Agility is not just a sport. It's an addiction...

Lorraine Pearson arrived home from a weekend show at about 7pm, but come 11am the next morning she was literally counting down the hours until Friday when she would get to do it all again. Though she was supposed to be working, all she could think about was running around a grass field with her dogs! That's when she realised that she was addicted to agility and agreed to write an article for Agilitynet about her addiction. She apologies in advance that her article is not longer but she's been too busy away competing.

Hello. My name is Lorraine and I'm an agility-holic.  It's been less than 24 hours since my last competition and I'm already desperately craving the next.  I have training which will help take the edge off and there'll be a shiver of delight when 'Ring Cards' pops up on my iSS home page.  But itís the checking in, the queuing up and the hopeful anticipation of a running a clear round that I so desire. 

My family and non-agility friends are starting to make comments such as 'hello stranger.'  And I know the cost of funding my addiction is harming my bank balance but I just canít stop.

Like most fellow addicts, my habit started small.
I had just one pet dog and wanted to give agility a go, just recreational.  As we got better, I thought I might dabble in competition.  We got a 5th place at our first show, so I entered another and then another.  And from there it just got out of control.  I was hooked.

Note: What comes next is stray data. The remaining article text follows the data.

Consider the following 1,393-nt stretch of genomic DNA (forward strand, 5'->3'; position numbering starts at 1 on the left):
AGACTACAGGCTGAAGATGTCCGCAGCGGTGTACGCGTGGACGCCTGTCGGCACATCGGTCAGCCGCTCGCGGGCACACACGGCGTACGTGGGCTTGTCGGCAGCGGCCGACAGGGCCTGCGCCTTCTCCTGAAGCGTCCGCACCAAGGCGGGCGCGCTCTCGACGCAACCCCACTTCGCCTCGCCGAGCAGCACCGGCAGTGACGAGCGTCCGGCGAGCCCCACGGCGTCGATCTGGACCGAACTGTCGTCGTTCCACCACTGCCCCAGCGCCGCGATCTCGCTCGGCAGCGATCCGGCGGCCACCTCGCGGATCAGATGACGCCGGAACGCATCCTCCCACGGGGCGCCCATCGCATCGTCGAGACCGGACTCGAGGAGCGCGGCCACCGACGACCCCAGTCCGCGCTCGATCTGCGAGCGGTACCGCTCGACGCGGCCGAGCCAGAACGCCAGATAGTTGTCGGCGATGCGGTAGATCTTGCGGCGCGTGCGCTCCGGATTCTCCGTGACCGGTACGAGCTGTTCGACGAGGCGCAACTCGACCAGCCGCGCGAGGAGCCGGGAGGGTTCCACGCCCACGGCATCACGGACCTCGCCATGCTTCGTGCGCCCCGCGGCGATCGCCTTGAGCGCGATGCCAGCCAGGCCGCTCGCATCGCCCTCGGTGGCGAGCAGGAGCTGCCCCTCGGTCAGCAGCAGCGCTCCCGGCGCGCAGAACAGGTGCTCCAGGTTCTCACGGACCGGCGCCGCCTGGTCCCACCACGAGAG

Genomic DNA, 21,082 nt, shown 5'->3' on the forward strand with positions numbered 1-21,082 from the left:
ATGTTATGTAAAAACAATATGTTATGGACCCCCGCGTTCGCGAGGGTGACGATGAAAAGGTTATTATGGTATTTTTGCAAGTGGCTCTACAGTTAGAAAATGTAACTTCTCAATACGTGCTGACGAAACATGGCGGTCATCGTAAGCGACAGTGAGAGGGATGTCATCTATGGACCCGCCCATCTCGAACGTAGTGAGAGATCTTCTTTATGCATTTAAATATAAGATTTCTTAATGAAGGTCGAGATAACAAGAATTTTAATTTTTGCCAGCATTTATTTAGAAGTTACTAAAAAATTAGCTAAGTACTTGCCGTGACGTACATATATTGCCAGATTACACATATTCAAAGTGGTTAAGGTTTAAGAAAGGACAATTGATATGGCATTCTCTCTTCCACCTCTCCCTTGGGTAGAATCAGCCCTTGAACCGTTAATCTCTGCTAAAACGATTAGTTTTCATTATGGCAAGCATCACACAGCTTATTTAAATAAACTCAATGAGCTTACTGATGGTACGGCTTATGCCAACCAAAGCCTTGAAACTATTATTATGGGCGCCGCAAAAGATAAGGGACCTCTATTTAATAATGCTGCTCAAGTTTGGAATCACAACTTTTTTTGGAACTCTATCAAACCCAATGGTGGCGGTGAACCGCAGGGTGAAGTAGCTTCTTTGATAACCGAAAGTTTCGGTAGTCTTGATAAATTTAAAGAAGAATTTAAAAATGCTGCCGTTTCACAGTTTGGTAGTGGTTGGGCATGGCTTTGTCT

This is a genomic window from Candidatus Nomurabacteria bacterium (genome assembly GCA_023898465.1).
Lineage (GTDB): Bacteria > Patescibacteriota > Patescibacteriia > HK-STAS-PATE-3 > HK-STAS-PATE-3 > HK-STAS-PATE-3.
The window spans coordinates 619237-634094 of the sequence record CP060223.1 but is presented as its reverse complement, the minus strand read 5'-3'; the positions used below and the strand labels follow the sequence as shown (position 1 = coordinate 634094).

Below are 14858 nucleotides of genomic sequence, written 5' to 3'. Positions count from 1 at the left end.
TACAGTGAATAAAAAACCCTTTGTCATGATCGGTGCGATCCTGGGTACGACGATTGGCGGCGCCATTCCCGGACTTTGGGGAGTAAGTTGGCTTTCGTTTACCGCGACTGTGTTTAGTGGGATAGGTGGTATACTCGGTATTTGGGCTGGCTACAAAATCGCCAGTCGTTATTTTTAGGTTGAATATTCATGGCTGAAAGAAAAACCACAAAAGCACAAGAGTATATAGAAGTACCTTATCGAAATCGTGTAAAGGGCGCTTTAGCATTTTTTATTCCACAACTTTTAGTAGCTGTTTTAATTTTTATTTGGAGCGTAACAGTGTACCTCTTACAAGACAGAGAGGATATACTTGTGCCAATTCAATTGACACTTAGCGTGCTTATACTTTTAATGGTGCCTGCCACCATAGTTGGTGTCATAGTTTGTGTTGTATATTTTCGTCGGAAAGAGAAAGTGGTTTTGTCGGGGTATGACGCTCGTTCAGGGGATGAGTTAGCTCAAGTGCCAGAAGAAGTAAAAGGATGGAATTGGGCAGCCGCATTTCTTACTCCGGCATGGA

Before I knew it, I was training my second and then third dog.  I was spending a small fortune buying all manor of accessories for days out competing.  I couldnít believe the pleasure I got from purchasing reflective sheeting and vent locks.

When it started, I had restricted competing to just once, maybe twice, a month.  But my willpower soon waned. I upped the ante by booking camping and now get cold sweats at just the thought of an occasional weekend off.

How am I going to cope after September when the number of shows starts to reduce and those beautiful sounds of 'course is ready for walking' and 'first 20 dogs to the line' over a crackly tannoy become less frequent?

Is there a cure for this addiction?  I certainly hope not!

Photo: Ian WattsAbout the author...
Lorraine Pearson competes in agility with two English Springer Spaniels. Deefa is Grade 5 and Toffee is soon to be Grade 6.  Lorraine has two other Springers, Whisper and Breeze, but they have a 'hands off' notice placed on them by her husband Mark as he competes with them in Gundog Working tests and field trials.

First published 22 August 2014


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